Working for free is something that comes up often when you are beginning your career. There are mixed answers to this question on the internet. My answer is: "it depends". It depends who is offering the job, and what they will be doing with the artwork. If the person offering the job is someone anonymous on Craigslist and is offering you exposure as "payment", I would say no to these jobs. They don't really care about you or your artwork and are just looking for free work. If the person offering the job is an art director at an already established magazine, for example, Discorder, this is a little more credible and you can accept these jobs if you are looking for experience working with an art director. These kind of jobs will also result in portfolio pieces for you. If a friend wants you to do free work, I think this is a personal decision you have to make. Basically I think you need to ask yourself some questions:

Is the project interesting?
Will you get a portfolio piece out of it?
What kind of exposure do you get?
Will it be good experience (i.e.: working with an art director)?

My first magazine illustration gig was with Discorder, a local Vancouver magazine. It didn't pay, but I got some portfolio pieces out of it. I also learned how to work with an art director, and how to work within certain restrictions (i.e.: black and white, spot illustrations). I also learned how to work under a  deadline. Working on a real life deadline is different than working under soft deadlines in school. There were no real consequences if you didn't get the work done on time. For me, those first non-paying jobs were worth it. Paying work followed, and I had more confidence going into those jobs knowing I had some experience already.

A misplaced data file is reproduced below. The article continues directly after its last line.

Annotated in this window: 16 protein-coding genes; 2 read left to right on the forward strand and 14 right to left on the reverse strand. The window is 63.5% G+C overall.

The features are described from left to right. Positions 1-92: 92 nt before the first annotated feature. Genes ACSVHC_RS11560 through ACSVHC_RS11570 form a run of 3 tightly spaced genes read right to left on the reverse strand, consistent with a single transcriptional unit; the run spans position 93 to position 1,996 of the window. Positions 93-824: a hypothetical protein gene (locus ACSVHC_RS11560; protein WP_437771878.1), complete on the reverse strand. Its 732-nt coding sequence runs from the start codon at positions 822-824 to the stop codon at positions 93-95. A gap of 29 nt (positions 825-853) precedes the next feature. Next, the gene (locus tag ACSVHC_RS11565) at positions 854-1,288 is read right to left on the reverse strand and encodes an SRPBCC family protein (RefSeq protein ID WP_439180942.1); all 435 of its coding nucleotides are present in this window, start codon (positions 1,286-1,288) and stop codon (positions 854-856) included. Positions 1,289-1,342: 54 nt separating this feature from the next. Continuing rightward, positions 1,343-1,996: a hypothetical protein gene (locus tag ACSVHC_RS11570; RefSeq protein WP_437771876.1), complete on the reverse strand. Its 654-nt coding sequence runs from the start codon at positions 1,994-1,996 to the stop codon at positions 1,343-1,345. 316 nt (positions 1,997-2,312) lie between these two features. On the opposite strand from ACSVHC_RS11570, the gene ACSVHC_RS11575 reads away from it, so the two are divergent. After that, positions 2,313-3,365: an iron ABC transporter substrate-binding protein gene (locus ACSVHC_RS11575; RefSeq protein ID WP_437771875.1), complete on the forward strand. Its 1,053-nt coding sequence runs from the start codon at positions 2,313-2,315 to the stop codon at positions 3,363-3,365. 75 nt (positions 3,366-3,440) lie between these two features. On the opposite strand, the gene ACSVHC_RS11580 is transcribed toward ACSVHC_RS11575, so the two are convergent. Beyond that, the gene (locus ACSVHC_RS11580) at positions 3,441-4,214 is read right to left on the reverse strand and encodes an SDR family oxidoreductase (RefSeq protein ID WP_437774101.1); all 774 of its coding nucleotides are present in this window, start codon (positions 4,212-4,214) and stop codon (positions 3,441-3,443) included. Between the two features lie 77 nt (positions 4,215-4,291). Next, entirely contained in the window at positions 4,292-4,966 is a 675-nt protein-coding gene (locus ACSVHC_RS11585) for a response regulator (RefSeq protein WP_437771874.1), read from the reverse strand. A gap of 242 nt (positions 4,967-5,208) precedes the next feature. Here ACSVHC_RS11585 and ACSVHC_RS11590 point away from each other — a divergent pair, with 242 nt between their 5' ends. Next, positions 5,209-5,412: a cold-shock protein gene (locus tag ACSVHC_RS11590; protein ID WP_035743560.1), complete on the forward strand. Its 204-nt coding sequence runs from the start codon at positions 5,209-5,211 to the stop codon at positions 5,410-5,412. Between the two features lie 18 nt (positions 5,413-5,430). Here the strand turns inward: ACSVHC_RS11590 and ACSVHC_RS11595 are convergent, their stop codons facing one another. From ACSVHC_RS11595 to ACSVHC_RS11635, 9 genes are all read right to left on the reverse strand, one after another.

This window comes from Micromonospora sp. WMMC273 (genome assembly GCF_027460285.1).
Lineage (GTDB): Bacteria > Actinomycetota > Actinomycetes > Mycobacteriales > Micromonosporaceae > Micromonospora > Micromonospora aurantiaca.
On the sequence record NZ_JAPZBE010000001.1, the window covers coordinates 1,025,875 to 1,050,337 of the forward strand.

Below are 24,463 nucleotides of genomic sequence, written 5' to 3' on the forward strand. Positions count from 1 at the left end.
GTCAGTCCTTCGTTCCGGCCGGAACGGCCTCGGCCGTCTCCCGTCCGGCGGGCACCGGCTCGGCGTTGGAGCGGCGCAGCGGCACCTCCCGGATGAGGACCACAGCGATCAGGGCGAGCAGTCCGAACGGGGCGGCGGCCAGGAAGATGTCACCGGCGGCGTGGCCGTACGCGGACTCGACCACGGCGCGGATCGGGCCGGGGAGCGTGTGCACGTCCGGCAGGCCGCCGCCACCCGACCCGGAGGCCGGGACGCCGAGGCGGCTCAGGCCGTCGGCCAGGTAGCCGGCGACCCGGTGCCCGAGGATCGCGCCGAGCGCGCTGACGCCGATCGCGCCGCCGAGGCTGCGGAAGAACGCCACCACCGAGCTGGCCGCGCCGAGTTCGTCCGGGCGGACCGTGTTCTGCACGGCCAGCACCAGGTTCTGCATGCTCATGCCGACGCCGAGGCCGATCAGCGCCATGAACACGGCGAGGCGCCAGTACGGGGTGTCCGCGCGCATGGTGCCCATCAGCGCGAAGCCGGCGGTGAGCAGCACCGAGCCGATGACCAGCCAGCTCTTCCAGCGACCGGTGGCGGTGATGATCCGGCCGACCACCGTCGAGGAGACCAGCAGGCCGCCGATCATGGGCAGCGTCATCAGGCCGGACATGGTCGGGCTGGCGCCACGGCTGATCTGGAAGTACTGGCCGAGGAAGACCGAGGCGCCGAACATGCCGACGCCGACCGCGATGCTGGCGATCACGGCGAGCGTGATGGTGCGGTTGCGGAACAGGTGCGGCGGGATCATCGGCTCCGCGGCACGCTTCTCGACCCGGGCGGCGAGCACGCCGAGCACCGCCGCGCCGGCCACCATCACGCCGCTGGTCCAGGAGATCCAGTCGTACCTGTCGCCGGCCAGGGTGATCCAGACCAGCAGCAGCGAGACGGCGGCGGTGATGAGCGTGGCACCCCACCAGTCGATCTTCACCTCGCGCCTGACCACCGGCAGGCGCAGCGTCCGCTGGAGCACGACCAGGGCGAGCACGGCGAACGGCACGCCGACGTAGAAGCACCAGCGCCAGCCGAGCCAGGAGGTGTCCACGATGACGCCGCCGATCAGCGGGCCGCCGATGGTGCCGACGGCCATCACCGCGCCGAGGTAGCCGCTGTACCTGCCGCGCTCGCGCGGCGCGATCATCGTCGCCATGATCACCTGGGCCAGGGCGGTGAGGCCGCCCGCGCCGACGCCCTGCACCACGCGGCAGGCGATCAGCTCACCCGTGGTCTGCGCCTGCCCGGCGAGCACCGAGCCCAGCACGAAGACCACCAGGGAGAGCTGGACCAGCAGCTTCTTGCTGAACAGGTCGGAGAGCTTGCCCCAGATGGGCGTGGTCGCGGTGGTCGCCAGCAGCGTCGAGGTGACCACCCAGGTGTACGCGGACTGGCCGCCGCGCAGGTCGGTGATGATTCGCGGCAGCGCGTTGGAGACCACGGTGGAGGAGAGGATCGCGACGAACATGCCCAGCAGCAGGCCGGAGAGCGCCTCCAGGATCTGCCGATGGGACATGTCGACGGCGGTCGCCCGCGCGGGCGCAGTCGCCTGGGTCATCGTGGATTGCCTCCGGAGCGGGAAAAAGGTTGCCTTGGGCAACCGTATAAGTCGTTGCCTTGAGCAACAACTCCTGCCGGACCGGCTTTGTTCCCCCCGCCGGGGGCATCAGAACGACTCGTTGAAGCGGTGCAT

Friday, January 20, 2017

life drawing

A couple sketches from Dr Sketchy life drawing this week. Theme was Twin Peaks.



Friday, January 13, 2017

Gary Taxali



This week I am featuring an illustrator that is current: Gary Taxali.

Gary Taxali is an award winning illustrator based out of Toronto, Canada. He graduated from Ontario College of Art & Design. He has exhibited in numerous galleries and is also known for his illustration work and 3D work such as toy design. Taxali's style is retro and reminiscent of the 1930s. His work is often humorous and is quite whimsical. He begins his pieces by doing ink drawings and prints his illustrations onto found papers. In addition to his gallery and illustration work, Taxali also teaches at various schools around the world.

http://www.garytaxali.com/


Friday, January 06, 2017

Coles Phillips


Here is another one of my favorite historical illustrators. I like Coles Phillips work because he has a designer-ly approach to his illustrations.

Coles Phillips was an American artist and illustrator born in Springfield, Ohio. He studied at Kenyon College and the Chase School of Art. In 1907 he met with the publisher of Life magazine, and was hired on to the staff. Phillips is well known for developing the "fadeaway girl", where the figure disappears into the background, and the viewer uses closure to complete the image. He uses negative space to allow the viewer to fill in the image. Phillips worked in water-colour and painted from life to create his illustrations.